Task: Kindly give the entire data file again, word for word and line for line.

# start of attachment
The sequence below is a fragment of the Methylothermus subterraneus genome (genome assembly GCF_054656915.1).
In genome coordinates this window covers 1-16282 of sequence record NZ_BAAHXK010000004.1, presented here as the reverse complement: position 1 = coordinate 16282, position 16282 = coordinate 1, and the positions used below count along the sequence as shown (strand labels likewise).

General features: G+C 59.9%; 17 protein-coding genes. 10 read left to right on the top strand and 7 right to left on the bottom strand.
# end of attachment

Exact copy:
The sequence below is a fragment of the Methylothermus subterraneus genome (genome assembly GCF_054656915.1).
In genome coordinates this window covers 1-16282 of sequence record NZ_BAAHXK010000004.1, presented here as the reverse complement: position 1 = coordinate 16282, position 16282 = coordinate 1, and the positions used below count along the sequence as shown (strand labels likewise).

General features: G+C 59.9%; 17 protein-coding genes. 10 read left to right on the top strand and 7 right to left on the bottom strand.